Plato, to which they have subjoined a sketch of the philosopher's, biographers and commentators, from the manuscript notes of Professor Augustus Boeck's lectures npon the same subject. We have not at hand the original works from which these translations are made, and therefore do not venture to pronounce upon their fidelity, except as far as we are warranted in doing so, by the acknowledged learning and high character of the translators, which will be a sufficient guaranty for them, wherever they are known.

To prevent any wrong inferences from being made with respect to their own opinions, they are careful to state, that they are not to be understood as adopting in all cases those of the authors whom they present to the public. An admirable introduction precedes the translations, which furnishes a most satisfactory refutation of the charge above alluded to; it is full of sound sense and sound philosophy, and had we room, we would favor our readers with copious extracts from it, but we can go no farther than will suffice to show its spirit. In speaking of the characteristic distinctions between the thoughts, opinions, and actions of men in England and in Germany, it remarks:

"Men were not made merely for action or speculation. In following either course exclusively, they sin against the nature which God has given then. We have no cause to laugh at the airy course of the spiritual philosopher. We need not shrug our shoulders in proud self-complacency when we talk of German mysticism. We are not called upon to identify every form of nonsense which appears among us, with the name of transcendentalism. We are not authorized io ierm every outbreak of error in Saxony or Switzerland with the imposing title of the newest fashion in German theology. We may well spare such demonstrations of our ignorance and self-conceit. On the other hand, the Germans might well copy our excellent practical habits. An infusion into the German mind of the old, sound, substantial English sense, would be of inestimable worth. They ought to read Dr. Dwight's Sermons, and the works of Dr. Paley. They should become familiar with such men as Thomas Scott and Claudius Buchanan. John Newton's Letters and Cowper's poetry would do good service among the followers of Fichte and Hegel. They say that we are incapable of understanding their writings, that we scorn that which we have not mind enough to understand. With equal truth, we might affirm that they do not understand us. They have cultivated one tendency to such an extent, that they cannot see the substantial excellencies of a writer like Dr. Paley. If we have neglected the reason and the imagination, they have undervalued the sense and the practical understanding."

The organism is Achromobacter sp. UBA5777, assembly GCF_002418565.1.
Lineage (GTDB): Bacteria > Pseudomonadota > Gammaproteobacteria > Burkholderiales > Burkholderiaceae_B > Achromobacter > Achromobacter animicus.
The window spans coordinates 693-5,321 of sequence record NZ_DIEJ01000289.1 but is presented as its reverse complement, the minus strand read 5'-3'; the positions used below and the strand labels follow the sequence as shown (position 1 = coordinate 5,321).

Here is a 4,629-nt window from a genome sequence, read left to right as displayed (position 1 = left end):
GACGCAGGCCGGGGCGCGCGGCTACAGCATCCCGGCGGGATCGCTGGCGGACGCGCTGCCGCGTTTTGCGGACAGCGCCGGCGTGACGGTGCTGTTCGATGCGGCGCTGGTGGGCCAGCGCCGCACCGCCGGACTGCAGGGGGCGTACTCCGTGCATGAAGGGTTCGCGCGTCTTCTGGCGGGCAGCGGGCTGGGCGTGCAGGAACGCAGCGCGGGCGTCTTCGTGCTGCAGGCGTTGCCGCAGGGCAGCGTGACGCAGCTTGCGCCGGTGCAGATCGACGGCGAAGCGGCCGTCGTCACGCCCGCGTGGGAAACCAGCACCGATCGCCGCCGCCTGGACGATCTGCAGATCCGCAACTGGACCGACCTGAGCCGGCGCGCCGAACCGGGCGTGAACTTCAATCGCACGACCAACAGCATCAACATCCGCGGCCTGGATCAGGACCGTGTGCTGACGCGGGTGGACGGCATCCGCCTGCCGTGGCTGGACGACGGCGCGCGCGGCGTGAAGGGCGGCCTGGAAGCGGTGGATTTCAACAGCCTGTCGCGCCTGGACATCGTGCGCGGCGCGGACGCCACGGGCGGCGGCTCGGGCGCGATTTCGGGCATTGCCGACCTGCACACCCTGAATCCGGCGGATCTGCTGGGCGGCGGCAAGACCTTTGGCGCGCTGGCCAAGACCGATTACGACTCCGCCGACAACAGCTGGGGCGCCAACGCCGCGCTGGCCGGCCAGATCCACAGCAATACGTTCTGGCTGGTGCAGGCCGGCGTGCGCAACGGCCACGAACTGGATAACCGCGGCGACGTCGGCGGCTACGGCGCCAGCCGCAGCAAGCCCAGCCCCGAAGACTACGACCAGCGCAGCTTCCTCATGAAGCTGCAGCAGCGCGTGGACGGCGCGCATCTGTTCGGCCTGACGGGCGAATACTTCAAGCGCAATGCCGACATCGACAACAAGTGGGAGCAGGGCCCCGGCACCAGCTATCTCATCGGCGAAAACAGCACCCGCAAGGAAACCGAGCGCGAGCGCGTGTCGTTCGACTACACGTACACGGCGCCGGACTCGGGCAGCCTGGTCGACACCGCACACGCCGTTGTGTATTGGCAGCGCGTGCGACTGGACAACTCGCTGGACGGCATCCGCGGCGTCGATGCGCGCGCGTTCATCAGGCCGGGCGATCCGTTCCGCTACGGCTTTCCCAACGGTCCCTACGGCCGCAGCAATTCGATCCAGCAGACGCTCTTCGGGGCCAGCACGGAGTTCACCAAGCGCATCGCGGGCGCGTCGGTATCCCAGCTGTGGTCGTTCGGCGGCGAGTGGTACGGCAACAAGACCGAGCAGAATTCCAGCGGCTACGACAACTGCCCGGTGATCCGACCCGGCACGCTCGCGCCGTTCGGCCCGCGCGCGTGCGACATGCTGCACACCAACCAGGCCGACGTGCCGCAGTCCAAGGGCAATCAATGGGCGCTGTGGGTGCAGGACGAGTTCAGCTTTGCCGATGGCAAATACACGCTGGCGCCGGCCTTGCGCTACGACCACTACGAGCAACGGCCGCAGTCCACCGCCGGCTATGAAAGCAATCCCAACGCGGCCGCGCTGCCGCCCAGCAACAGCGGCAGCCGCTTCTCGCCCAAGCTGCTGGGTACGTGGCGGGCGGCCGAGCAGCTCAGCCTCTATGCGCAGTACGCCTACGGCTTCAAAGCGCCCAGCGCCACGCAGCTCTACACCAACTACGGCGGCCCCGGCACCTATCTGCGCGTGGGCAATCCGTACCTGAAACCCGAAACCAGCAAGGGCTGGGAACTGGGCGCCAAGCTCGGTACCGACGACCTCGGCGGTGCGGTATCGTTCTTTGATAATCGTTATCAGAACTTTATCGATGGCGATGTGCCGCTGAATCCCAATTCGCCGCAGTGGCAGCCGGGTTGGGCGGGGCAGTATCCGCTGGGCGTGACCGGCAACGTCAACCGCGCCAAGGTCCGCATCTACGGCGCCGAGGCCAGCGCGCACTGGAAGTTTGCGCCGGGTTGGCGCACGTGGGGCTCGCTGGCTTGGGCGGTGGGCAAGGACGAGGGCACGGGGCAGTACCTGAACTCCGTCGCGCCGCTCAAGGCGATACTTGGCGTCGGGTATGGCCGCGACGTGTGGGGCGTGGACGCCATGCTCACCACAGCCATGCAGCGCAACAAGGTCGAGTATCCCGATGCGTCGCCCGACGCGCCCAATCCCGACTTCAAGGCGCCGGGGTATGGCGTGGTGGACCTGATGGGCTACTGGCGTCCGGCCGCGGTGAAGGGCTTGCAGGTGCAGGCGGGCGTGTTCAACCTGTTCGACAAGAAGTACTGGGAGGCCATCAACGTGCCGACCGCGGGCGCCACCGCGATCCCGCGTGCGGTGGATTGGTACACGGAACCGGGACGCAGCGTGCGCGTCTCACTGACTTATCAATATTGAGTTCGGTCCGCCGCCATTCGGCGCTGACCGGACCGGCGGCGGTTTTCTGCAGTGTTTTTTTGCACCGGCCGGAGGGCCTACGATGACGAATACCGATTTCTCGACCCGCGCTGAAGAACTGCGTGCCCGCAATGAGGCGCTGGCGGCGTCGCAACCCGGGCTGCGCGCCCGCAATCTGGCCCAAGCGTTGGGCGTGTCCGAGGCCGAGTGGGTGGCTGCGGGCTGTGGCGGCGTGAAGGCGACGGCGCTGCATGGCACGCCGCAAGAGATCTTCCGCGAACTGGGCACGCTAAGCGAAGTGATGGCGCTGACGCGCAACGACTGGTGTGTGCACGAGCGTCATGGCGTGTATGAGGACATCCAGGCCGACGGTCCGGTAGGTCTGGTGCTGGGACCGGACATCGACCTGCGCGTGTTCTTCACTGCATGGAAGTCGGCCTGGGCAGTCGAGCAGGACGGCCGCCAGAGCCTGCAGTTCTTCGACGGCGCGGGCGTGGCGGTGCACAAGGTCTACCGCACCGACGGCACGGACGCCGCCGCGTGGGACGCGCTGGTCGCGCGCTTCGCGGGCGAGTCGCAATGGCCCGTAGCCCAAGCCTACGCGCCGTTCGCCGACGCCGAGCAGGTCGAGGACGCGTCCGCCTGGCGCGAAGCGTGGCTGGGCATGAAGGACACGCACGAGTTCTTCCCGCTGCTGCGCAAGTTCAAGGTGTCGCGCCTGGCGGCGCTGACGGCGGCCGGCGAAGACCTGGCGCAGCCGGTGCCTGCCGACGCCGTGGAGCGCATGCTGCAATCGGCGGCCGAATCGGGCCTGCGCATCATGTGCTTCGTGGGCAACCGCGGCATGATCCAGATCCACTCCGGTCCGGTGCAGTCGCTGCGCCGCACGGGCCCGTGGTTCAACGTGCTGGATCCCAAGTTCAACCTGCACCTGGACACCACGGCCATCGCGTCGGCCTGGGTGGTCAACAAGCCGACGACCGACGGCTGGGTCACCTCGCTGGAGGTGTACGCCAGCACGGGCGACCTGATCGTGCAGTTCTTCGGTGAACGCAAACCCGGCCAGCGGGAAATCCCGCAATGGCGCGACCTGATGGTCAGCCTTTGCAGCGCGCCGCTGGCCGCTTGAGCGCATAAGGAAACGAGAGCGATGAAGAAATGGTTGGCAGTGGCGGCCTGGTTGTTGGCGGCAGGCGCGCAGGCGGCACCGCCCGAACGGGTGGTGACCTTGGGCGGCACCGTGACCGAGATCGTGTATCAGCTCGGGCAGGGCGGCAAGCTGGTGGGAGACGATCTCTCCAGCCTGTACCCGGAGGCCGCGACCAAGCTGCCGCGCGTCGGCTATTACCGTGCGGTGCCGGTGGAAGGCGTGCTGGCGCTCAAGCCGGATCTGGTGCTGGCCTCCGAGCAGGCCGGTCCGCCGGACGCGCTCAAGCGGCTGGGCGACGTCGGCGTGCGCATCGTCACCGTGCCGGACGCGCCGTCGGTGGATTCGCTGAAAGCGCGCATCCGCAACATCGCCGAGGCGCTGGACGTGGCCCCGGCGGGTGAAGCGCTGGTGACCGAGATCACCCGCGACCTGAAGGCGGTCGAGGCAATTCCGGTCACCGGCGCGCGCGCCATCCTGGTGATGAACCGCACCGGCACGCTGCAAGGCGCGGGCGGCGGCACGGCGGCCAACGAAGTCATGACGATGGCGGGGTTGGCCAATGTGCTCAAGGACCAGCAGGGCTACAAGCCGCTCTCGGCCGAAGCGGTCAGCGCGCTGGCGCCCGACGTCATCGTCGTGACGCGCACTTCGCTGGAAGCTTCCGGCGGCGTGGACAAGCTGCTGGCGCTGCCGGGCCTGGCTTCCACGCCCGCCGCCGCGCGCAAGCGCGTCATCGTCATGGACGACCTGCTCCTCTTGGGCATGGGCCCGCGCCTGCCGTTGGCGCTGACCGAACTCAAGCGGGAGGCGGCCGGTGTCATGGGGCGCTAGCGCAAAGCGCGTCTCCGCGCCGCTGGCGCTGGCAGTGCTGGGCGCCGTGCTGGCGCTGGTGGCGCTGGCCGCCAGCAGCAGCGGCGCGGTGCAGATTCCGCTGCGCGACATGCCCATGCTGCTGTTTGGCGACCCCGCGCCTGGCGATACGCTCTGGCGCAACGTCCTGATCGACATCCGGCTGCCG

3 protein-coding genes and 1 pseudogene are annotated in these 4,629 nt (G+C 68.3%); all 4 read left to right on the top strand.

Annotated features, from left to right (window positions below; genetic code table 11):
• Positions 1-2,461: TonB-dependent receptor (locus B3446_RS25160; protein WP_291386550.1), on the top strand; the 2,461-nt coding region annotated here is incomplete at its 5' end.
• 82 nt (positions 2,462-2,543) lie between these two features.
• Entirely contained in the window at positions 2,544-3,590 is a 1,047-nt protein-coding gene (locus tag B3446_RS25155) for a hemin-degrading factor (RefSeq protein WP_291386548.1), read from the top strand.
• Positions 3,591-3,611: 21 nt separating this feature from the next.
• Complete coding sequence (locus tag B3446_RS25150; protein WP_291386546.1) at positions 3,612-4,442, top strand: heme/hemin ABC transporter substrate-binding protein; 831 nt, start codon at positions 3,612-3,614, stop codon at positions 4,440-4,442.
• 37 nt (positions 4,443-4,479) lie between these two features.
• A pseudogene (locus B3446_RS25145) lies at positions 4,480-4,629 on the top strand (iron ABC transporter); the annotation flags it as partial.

Among the reasons assigned for publishing this volume, the following are given :

“ The well known tendency of acquaintance with foreign authors to enlarge and liberalize the mind. The man who never travelled out of his native county, is apt to be a man of prejudices. A new language is to the inward being whaia new eye is to the outward; one sees with it what he could not have seen without it; and by examining such developments of humanity as are not found among his own kindred, he learns to value substance more, and form less. Creatures of custom as we are, we are prone to look upon every thing habitual as right of course, and every thing uncommon as wrong. Unfashionable is another name for monstrous. When a blind adherence to the standard of present fashion is limited to matters of secular concern, it narrows the mind; but when it extends to theology, it cripples the very sentiments which should be most expanded. It